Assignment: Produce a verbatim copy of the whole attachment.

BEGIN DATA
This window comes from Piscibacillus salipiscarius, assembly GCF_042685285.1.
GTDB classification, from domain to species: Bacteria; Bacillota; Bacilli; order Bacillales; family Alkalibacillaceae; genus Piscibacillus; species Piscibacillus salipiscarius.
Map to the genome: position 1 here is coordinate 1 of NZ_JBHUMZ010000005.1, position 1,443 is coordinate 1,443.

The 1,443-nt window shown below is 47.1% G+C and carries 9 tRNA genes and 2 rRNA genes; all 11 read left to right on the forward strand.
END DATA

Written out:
This window comes from Piscibacillus salipiscarius, assembly GCF_042685285.1.
GTDB classification, from domain to species: Bacteria; Bacillota; Bacilli; order Bacillales; family Alkalibacillaceae; genus Piscibacillus; species Piscibacillus salipiscarius.
Map to the genome: position 1 here is coordinate 1 of NZ_JBHUMZ010000005.1, position 1,443 is coordinate 1,443.

The 1,443-nt window shown below is 47.1% G+C and carries 9 tRNA genes and 2 rRNA genes; all 11 read left to right on the forward strand.